Ultimately, the question is this: given what we know about the state of India’s internal security infrastructure, can we afford to take comfort in the various data points being bandied around by Mr. Patel?  That he may prefer the UPA and Dr. Singh over the BJP and its allies is understandable insofar as it is one’s personal choice.  But cherry-picking data points and drawing broad and inaccurate conclusions on an issue as important as national security merely to better market his party of choice is both irresponsible and dangerous.

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A system of neglect

India doesn’t need more ideas in tackling its internal security challenges; it needs action.

Another terrorist attack in a major Indian city this week left 16 dead and over 50 injured. Yet, within hours of the attack, India’s elected leaders were busy passing the buck and hypothesizing on the intent and “color” of the terrorist attack before a formal investigation had even begun.

There is something sadly predictable about all of this; the incident in Hyderabad itself — going by the dilapidated state of India’s internal security apparatus — and the indulging in parochial rhetoric thereafter that our leaders find so irresistible. Shouting free-for-alls followed when Pune and Varanasi were hit in 2010, and when Mumbai and Delhi were hit in 2011. Yet, not one terror case since 2008 has been solved. While our internal security agencies battle for their own credibility and relevance in the absence of strong political leadership, the cycle of terror continues.

In response to the attacks on Mumbai in 2008, the government set up the NIA, whose mandate could, at best, be described as confused.  India’s “FBI-style” agency, meanwhile, hasn’t produced the results to even remotely warrant a comparison with the FBI. Centre-State issues have stalled essential progress on NATGRID and the NCTC.  And internal security at the Centre continues to be the part-time responsibility of the Home Minister, whose other responsibilities include areas as varied as dealing with Centre-State issues and the implementation of the provisions of the Official Languages Act.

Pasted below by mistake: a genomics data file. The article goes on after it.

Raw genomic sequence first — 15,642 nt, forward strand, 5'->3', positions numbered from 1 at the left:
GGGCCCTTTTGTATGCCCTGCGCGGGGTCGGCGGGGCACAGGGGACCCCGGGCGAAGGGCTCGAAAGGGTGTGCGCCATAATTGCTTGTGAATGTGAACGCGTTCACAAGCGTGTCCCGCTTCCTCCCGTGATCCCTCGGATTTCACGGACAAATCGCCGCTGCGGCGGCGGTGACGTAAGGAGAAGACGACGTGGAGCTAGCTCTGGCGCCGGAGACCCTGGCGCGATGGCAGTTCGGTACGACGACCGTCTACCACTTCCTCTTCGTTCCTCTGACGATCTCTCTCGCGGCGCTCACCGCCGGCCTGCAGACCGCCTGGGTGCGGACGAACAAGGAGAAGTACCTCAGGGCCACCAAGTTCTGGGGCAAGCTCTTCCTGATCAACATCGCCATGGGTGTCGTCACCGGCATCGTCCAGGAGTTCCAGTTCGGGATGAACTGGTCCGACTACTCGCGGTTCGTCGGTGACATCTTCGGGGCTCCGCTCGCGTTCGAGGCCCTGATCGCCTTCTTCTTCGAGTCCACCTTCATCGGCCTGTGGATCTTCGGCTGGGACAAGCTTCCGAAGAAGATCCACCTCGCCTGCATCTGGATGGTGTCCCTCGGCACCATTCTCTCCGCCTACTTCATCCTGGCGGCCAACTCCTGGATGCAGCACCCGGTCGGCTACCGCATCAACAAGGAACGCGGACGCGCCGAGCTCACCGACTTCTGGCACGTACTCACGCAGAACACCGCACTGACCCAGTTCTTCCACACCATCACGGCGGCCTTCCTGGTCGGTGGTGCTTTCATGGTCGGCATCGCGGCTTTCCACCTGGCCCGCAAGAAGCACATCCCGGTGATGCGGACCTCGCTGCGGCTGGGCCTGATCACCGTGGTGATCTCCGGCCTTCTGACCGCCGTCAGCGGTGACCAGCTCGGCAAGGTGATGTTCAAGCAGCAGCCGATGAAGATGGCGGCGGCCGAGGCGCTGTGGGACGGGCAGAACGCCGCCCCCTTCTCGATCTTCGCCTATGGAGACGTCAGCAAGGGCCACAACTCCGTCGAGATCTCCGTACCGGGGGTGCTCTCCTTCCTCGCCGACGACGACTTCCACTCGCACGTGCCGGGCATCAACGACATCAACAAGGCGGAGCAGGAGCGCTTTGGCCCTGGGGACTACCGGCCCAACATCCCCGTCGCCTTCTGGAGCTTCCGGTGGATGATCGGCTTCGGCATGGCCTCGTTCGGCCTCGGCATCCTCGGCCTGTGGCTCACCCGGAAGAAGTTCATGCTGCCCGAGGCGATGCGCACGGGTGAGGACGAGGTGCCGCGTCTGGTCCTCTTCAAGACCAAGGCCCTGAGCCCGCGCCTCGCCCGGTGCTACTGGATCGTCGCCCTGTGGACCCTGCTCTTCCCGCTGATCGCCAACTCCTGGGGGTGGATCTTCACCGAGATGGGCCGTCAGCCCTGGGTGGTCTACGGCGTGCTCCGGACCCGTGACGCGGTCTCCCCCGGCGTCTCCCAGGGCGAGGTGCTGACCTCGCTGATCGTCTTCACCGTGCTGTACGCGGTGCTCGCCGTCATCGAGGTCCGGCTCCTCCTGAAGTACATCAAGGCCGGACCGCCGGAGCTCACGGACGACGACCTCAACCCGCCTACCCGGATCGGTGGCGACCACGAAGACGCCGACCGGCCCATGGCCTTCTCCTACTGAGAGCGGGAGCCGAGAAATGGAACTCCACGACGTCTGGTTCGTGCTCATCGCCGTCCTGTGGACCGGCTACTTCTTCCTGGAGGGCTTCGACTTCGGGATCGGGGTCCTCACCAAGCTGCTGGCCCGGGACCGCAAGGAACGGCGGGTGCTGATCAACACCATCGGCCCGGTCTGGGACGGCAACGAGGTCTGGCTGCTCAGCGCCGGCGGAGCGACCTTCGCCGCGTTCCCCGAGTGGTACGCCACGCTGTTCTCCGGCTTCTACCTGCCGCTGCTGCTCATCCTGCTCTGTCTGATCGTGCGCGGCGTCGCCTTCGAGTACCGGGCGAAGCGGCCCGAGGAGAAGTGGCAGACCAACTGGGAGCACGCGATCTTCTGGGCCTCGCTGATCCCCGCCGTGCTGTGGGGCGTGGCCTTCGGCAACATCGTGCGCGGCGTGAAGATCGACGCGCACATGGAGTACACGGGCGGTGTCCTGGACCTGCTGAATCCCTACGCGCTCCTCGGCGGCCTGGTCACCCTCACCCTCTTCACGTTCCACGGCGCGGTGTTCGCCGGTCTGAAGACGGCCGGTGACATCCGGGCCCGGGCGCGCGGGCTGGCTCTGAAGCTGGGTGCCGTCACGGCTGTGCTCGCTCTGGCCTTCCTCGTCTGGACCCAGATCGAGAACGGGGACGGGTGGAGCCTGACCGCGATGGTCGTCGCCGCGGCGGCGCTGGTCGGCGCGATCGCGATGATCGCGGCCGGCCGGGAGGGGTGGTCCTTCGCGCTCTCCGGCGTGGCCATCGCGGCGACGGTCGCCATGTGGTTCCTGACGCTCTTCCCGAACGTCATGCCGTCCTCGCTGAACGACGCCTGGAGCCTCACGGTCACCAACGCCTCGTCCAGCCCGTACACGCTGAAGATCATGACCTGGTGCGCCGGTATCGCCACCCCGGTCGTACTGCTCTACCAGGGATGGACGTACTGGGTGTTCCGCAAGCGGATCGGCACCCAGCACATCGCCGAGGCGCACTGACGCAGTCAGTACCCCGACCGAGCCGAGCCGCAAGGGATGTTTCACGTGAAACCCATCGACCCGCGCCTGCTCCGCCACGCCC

Can Indian citizens really harbor any expectations of reasonable safety and security when there is such abominable neglect on issues related to national security? India’s internal security apparatus is rotting. And this rot is merely a microcosm of a much larger problem that India faces, which is that there is systemic institutional atrophy in varied velocities across the country. The aspiring India of 2013 has government institutions built to govern an India of the 1940s. Where there are incidents that expose these very apparent gaps, we apply short-term Band-Aids when our institutional structures are falling apart at their very core.

Let’s be candid: India does not need any more ideas on how to tackle internal security challenges. Most of these ideas exist in public domain today. They have already been articulated in reports commissioned by the Central and State governments of India themselves. The Kargil Review Committee (KRC) report in 2001, for example, put forward recommendations in reforming our intelligence agencies. On the heels of the KRC report, a Group of Ministers report under the chairmanship of LK Advani proposed structural changes in intelligence and police reform.